Abu Dhabi, UAESaturday 7 December 2019

Beach patrols stepped up to stop men taking pictures of sunbathing women

Beachgoers in Dubai say many of the men they have approached while taking pictures with their smartphones have appeared to be unaware that it could lead to a fine, jail or deportation.
Dubai resident Natalina Morotti, 35, says she feels uncomfortable if anyone takes her photo without consent. Victor Besa for The National
Dubai resident Natalina Morotti, 35, says she feels uncomfortable if anyone takes her photo without consent. Victor Besa for The National

DUBAI // Police are stepping up their beach patrols to stop an increasing number of men taking pictures of sunbathing women.

Plain-clothes officers and security cameras will also be used to help maintain the privacy of women at the city’s beaches.

Beachgoers say many of the men they have approached while taking pictures with their smartphones have appeared to be unaware that it could lead to a fine, jail or deportation.

The problem is high on the agenda for Dubai Police, said the head of its maritime division, Maj Ali Al Naqbi.

“This is not our core business but we are working hard to stop this problem,” he said.

“Some men pretend they are coming to take pictures of a famous building or the beach, when in fact they are taking photos of women instead.

“We can see the men who are not there to go for a swim or enjoy the beach. We can tell from their body language. We have seen so many cases. It is getting worse.”

Tourist safety officers, accompanied by police in kanduras or other civilian attire, regularly patrol public beaches to step in if necessary.

Police also patrol the sand and shoreline in marked vehicles and have advised people against bringing valuables, to minimise the risk of thefts.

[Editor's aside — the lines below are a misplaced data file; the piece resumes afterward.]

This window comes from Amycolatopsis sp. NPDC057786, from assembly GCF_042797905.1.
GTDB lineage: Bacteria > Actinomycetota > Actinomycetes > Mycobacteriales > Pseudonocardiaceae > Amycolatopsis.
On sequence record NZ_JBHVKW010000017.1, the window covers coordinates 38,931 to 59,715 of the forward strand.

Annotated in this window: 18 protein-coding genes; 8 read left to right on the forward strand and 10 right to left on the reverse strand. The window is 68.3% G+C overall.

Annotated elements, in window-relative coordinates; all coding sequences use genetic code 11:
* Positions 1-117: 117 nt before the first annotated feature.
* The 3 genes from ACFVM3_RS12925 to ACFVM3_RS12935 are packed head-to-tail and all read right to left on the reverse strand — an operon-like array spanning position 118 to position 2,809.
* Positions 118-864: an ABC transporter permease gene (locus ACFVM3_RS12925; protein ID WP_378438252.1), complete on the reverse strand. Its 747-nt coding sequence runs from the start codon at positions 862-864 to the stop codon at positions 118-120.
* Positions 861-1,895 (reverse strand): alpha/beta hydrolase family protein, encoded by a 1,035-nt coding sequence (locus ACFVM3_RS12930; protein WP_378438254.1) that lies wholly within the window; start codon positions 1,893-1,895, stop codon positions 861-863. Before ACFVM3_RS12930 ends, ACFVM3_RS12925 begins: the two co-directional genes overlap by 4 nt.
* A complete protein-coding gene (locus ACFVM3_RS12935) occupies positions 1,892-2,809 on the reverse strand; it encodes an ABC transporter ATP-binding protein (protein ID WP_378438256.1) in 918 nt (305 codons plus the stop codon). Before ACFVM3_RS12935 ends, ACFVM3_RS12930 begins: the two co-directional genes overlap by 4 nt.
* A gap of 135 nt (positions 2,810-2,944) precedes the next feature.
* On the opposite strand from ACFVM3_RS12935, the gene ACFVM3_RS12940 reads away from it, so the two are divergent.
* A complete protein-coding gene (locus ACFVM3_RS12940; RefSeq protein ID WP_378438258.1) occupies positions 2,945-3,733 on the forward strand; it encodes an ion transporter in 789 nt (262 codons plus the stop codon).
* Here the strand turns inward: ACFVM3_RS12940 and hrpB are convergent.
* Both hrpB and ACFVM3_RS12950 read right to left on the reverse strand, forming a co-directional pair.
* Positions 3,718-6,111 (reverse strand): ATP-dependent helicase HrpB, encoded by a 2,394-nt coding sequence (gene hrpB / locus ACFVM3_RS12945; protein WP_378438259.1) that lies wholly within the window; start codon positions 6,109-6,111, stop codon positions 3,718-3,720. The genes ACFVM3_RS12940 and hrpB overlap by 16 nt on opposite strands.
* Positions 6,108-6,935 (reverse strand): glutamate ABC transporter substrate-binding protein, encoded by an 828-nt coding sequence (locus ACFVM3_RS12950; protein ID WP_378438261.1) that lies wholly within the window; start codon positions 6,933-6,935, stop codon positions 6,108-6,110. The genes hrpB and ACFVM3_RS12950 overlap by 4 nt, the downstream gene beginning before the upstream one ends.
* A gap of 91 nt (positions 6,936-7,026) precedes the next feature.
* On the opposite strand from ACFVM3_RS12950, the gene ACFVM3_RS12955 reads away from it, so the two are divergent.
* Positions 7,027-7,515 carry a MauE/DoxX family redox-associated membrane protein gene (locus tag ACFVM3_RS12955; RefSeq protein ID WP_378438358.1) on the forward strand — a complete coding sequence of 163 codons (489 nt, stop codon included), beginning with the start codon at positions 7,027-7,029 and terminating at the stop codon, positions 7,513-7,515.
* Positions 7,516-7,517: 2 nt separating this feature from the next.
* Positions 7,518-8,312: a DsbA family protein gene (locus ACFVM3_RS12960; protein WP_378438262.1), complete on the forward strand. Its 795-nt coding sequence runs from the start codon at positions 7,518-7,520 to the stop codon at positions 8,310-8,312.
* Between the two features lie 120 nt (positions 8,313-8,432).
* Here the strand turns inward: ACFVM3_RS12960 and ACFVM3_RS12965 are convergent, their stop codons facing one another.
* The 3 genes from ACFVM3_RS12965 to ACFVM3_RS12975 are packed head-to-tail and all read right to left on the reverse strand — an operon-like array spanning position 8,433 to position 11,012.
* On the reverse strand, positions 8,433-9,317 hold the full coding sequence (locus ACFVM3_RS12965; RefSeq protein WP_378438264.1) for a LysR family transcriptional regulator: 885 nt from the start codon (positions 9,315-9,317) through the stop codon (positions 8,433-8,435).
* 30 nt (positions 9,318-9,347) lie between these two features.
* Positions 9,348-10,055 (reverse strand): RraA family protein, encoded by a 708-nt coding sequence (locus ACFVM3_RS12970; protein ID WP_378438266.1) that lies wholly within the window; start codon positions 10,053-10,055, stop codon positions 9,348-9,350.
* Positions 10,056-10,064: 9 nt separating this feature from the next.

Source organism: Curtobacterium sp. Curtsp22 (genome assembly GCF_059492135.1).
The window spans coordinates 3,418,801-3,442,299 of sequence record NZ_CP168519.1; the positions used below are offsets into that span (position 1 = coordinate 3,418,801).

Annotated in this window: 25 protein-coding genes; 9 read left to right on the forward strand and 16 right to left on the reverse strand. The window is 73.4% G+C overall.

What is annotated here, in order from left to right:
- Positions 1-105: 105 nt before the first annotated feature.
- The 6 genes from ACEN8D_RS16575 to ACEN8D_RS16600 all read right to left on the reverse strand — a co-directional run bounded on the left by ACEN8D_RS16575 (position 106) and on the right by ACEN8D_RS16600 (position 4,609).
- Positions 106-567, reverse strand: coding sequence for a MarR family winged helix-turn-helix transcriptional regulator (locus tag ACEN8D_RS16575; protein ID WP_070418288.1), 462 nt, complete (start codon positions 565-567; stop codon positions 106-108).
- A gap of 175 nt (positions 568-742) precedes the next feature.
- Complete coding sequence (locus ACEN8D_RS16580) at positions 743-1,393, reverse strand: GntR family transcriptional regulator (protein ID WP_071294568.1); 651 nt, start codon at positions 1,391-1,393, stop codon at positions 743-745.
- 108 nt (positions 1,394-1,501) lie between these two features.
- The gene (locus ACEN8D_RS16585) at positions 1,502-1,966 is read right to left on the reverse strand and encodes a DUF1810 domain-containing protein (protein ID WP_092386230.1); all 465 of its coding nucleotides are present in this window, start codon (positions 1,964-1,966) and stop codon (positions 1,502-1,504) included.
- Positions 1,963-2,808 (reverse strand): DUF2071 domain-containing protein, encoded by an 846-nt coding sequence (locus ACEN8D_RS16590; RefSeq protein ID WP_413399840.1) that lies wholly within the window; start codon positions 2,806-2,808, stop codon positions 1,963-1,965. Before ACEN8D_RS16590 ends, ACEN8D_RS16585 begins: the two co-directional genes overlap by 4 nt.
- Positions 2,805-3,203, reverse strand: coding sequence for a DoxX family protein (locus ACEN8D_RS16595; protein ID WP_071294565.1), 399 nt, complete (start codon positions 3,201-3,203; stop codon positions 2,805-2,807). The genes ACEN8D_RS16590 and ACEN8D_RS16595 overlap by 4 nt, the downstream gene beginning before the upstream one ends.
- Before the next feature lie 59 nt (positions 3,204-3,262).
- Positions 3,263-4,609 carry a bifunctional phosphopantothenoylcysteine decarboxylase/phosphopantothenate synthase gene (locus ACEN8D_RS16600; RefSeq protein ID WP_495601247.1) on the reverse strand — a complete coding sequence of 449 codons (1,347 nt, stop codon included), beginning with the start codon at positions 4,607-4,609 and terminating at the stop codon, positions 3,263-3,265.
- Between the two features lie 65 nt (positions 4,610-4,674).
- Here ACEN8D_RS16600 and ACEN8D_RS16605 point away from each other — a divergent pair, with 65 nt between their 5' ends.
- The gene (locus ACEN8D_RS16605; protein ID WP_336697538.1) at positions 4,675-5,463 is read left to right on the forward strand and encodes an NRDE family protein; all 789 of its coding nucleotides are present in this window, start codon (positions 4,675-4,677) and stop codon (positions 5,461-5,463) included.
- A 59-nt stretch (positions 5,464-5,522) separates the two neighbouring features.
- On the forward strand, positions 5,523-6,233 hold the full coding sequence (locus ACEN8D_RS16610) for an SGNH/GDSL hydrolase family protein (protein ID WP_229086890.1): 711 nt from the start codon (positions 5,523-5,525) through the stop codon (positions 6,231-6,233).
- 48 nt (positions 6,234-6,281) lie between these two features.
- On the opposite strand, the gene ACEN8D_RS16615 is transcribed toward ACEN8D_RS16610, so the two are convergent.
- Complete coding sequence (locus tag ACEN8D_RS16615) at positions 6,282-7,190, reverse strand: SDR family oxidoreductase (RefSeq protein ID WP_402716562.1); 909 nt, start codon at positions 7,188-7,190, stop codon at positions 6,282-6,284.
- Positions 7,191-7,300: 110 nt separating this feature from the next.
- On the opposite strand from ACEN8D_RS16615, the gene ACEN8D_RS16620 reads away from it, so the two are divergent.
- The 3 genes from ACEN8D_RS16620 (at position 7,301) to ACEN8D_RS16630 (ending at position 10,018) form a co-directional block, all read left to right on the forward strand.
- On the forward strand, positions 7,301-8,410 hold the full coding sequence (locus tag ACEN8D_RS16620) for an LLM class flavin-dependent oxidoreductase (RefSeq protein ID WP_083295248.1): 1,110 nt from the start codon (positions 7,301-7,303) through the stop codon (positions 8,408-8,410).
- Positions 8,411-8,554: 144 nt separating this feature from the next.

“Some people bring two or three phones, cash and wallets to the beach. That is a risk, particularly if they are left on the beach when they go for a swim,” Maj Al Naqbi said.

Security cameras trained on beach areas are also linked to the nearest police station in Dubai Marina, which will enable officers to respond to any suspicious activity within minutes.

Natalina Morotti, 35, an Italian civil engineer who lives in The Greens, said: “I know that this is happening, I see it a lot. If anyone takes my photo without my permission I will ask them to stop.

“It is not dangerous but it makes me feel uncomfortable. It is a problem for a woman, but I do feel safe here and the police are always around.”

Mary-Grape de Castro, 29, from the Philippines, goes to the beach at Jumeirah Beach Residence or Jumeirah once a week.

“We came in after work and there were some men taking photos of us,” said Ms de Castro, who lives in Motor City.

“I asked them to stop and tell them they shouldn’t be doing this kind of thing. When I asked the man to delete the photo, he said he was just taking a picture of me from the side view. I told him it was my privacy and he should stop.”

Women who have been photographed without permission are advised to contact police with a description of the offenders.

Slovakian tourist Martina Stugiekoua, who was visiting Dubai for a week with her friends, said she was happy with the level of police protection.

“I feel safe here in Dubai and the beaches are very nice,” Ms Stugiekoua said. “There are lots of men on the beach. Some are in groups but it doesn’t seem to be a problem.

“If I see them trying to take photos of either me or my friends I will tell them to stop.”

Anyone who tries to take photos without permission will face penalties, Maj Al Naqbi said.

“We have the authority by law to stop anyone from taking photos and check their cameras. Nobody can run away from the police.”

nwebster@thenational.ae

Updated: August 24, 2015 04:00 AM

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